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Eur Neurol. 1994;34(5):243-52.

MRI volumetry of medial temporal lobe structures in amnesia following herpes simplex encephalitis.

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Neurology Service, Hyogo Brain and Heart Center, Himeji, Japan.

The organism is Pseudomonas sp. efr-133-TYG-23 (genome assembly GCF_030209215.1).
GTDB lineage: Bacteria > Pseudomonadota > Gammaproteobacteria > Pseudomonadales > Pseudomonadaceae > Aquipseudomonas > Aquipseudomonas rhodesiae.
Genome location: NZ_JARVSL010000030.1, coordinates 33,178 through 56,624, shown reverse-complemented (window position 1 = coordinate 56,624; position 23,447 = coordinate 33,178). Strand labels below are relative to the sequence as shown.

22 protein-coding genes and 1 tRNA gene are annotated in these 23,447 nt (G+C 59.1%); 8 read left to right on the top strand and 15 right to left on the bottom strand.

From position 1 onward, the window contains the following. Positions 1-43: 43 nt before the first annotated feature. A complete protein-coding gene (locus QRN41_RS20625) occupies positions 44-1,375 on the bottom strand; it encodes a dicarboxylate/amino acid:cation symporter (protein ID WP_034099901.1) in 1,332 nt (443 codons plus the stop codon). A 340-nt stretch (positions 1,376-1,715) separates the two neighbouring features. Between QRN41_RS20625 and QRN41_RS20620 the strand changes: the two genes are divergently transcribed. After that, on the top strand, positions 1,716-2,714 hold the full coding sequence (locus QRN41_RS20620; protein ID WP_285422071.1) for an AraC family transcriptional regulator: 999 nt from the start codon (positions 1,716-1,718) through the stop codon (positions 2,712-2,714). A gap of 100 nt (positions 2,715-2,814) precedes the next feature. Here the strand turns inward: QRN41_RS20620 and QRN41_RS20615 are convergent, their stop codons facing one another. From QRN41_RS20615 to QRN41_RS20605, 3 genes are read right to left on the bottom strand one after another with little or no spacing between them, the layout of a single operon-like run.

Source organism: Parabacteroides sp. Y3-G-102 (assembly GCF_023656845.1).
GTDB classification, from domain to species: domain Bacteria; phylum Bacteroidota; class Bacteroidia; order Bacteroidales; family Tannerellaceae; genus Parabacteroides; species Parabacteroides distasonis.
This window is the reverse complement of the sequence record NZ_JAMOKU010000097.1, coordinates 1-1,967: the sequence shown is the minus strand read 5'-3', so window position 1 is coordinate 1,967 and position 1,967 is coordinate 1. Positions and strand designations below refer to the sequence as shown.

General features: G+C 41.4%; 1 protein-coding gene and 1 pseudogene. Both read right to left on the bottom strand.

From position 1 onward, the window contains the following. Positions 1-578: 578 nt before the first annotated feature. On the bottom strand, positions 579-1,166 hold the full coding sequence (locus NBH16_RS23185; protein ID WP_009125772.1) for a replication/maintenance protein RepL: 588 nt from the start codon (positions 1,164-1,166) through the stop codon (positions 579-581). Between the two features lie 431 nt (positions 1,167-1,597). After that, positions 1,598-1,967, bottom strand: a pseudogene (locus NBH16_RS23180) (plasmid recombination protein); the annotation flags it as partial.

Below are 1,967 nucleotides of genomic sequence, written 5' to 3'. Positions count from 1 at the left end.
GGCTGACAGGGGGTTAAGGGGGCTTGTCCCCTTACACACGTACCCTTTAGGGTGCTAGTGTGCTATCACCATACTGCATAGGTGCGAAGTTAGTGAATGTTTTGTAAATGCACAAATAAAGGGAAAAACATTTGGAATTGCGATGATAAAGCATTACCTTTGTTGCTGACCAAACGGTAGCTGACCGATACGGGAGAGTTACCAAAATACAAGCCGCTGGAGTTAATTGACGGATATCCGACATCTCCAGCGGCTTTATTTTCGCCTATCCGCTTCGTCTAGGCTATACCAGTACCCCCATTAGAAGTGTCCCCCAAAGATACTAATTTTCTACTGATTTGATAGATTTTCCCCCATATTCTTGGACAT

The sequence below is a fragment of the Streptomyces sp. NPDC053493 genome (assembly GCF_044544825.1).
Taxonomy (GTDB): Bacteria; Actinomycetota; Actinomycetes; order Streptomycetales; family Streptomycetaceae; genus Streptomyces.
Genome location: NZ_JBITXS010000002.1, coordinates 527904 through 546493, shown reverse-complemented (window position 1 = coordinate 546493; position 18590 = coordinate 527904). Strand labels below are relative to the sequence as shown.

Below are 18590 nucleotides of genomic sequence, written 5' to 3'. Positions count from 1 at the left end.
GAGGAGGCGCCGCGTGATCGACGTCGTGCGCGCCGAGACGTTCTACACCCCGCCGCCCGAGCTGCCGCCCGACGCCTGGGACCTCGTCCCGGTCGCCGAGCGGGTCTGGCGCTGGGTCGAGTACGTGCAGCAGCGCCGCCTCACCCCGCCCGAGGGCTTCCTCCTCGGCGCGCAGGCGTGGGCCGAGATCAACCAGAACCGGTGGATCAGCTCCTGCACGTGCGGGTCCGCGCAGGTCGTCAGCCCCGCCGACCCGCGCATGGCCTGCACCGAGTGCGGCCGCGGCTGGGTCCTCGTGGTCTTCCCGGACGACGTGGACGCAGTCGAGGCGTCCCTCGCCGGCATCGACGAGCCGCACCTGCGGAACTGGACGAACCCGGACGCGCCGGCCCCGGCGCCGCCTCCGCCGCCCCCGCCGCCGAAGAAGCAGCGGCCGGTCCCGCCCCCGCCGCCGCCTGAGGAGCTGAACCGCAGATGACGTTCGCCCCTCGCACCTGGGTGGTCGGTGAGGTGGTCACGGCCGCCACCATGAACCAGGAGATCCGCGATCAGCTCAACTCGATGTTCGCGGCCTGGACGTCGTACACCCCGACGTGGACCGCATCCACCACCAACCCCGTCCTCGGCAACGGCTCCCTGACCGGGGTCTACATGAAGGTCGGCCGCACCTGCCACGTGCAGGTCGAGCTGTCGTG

Using a magnetic resonance imaging-based volumetry, we quantified the volumes of the hippocampal formation (HF), parahippocampal gyrus (PHG), amygdaloid body (AMB), and anterior temporal neocortex (ATN) in 5 post-herpes simplex encephalitic (post-HSE) patients with temporal lobe damage and memory impairment at 12-52 months after the onset, and in 10 age-matched control subjects. In the post-HSE patients, the HF (p < 0.001) and PHG (p < 0.005) were significantly atrophic, while the AMB (p = 0.155) and ATN (p = 0.102) were smaller but not significantly. Performances on the verbal learning memory tests correlated highly with the HF volume, and length of dense retrograde amnesia with the PHG atrophy. Two patients with severe lasting amnesia had a marked atrophy of the HF and PHG, while 3 patients with good recovery from initial amnesia had temporal lobe structures larger than 50% of the control mean volumes. These results suggest that anterograde and retrograde memory functions involve different neural structures; the former is related to the HF and the latter to the PHG. For producing lasting amnesia, either severe HF damage or a combined damage of the HF and PHG might be necessary.

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